Welcome to Japanese amusement parks in the coronavirus era.
Now that the government lifted the state of emergency, the amusement spots in Japan are slowly reopening. In order to reduce the risk of infection, park operators have released guidelines on how to operate safely under the threat of the virus. The guidelines were made and issued by the East and West Japan Theme Park Associations, which are made up of over 30 major amusement park operators in Japan.
According to the guidelines, visitors are asked to wear masks at all time and refrain from speaking/screaming loudly. Japan’s theme park associations are telling roller-coaster riders and thrill-seekers entering haunted houses not to scream but to keep silent. There’s a movie of two executives from the Fuji-Q Highland amusement park (the place is known for one of the scariest coasters of Japan that goes 80 miles per hour) showing an example of this new style of enjoying the entertainment wearing masks and holding the safety bars tightly, and off course without screaming.
Don’t worry if you can’t stay silent. The screaming ban is voluntary and riders won’t be charged or punished!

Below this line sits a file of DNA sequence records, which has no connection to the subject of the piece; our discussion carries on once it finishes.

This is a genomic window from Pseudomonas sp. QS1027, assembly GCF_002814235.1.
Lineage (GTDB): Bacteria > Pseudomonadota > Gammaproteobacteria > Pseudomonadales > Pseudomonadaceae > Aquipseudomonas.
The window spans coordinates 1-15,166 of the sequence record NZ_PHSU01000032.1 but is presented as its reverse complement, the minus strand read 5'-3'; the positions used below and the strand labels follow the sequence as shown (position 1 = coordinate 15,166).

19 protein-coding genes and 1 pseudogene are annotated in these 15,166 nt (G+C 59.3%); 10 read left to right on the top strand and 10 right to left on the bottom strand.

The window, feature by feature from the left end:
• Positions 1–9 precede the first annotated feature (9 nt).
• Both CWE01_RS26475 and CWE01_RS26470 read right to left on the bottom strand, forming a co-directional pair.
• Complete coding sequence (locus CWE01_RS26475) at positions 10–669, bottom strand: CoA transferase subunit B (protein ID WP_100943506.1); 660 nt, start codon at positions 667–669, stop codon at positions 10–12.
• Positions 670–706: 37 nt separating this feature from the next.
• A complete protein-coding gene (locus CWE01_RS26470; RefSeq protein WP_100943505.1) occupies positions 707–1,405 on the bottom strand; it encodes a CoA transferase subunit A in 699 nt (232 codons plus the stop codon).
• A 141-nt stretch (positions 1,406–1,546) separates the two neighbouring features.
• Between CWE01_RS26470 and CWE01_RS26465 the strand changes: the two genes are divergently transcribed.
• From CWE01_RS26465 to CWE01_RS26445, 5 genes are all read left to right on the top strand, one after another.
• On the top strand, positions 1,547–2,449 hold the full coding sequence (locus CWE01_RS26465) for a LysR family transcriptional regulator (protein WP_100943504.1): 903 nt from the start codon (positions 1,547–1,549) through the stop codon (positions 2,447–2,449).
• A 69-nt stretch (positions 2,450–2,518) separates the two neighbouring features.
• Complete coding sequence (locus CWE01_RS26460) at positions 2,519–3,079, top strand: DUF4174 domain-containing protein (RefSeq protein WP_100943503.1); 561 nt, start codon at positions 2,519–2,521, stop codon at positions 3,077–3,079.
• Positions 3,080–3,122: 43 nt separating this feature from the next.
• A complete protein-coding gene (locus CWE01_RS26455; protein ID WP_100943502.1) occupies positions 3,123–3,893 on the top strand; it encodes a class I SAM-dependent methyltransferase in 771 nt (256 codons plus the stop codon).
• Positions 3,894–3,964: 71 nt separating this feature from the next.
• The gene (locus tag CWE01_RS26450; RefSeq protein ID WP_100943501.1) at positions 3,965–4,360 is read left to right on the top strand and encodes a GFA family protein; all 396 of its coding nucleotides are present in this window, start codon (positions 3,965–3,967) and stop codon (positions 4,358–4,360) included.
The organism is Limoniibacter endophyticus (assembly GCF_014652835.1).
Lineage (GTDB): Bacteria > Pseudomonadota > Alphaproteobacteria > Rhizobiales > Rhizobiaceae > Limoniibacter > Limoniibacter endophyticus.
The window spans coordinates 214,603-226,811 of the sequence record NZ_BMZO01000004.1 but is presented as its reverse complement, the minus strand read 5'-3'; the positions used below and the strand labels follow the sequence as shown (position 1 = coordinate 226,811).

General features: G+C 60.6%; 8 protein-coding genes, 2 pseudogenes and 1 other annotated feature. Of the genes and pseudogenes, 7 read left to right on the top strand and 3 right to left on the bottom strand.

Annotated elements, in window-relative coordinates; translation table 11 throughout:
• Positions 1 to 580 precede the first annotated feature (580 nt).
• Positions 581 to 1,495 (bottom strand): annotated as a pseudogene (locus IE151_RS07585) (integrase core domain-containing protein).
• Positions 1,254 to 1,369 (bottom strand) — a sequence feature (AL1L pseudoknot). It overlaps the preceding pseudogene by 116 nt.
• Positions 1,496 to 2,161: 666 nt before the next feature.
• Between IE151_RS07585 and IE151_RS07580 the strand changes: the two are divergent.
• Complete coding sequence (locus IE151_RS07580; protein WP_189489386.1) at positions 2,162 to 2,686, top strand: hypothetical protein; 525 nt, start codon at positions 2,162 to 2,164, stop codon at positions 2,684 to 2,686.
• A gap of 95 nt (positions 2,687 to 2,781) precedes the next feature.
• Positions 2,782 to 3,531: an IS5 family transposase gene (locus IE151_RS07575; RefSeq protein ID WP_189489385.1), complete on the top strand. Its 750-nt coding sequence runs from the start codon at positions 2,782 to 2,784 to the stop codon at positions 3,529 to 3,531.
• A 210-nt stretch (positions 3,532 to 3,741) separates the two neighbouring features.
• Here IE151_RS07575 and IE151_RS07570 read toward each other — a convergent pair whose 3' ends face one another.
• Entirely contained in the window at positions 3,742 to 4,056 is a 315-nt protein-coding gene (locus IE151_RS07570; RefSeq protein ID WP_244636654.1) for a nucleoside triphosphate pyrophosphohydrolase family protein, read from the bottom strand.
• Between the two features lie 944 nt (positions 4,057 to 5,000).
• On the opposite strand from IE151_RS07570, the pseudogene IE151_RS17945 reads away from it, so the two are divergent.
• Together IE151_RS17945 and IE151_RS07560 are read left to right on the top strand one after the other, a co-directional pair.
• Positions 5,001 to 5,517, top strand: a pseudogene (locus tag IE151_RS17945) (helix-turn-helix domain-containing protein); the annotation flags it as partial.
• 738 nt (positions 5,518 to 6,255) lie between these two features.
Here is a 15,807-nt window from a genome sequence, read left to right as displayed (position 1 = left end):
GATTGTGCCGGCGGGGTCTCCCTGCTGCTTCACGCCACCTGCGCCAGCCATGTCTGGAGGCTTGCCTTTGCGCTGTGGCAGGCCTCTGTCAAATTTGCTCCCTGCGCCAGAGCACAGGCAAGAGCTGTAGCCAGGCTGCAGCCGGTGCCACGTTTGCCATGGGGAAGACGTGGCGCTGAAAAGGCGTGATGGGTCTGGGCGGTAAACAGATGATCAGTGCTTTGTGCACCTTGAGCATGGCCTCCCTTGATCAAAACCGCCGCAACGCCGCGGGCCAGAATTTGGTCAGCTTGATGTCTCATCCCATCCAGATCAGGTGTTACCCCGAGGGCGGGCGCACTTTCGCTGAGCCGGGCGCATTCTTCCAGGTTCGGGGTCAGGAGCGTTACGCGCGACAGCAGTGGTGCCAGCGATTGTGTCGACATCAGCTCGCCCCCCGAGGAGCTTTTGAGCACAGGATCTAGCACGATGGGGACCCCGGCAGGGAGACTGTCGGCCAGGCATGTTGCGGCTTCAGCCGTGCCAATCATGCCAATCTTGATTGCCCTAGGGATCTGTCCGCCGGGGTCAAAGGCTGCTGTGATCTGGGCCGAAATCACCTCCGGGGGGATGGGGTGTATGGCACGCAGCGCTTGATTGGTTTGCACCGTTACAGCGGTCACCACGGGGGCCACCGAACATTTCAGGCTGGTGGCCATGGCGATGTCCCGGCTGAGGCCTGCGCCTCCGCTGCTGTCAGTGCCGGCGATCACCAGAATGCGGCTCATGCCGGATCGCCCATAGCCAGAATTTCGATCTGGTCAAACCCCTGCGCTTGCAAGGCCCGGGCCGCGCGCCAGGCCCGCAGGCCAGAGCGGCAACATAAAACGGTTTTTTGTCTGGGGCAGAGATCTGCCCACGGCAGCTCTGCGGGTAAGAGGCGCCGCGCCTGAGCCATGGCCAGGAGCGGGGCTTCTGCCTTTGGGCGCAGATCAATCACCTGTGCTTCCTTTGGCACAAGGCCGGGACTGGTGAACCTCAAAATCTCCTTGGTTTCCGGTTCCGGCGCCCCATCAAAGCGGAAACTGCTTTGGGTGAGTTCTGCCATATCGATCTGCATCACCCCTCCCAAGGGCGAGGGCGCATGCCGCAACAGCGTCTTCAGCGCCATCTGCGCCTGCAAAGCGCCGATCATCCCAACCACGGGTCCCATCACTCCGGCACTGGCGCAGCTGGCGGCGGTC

People need to keep social distance in haunted houses without exception. Scary looking ghosts and zombies won’t get closer to you any more. They keep a healthy distance of at least 1 meter away from visitors, so don’t worry about getting killed or eaten by them.
You are invincible in Japanese amusement parks now.
Here’s something sad. Park staff dressed as mascots and superheros will not shake hands or high-five with you. Heroes in fights with villains won’t whip up support from spectators to prevent cheers and screams. Instead, they will give you some gestures or smiley faces to communicate with you.
According to the Ministry of Economy, Trade and Industry, the revenue of amusement parks altogether in Japan dropped 97.5% in March (compared to last year), causing about 17.7 billion yen loss.
Business owners of parks are struggling to find some ways to regain profit at the same time preventing the infection.
Disney land and Sea in Japan have already reopened on July 1, and Universal Studio will reopen from July 20, and it seems that the new guidelines will remain effective until the outbreak of coronavirus ends.
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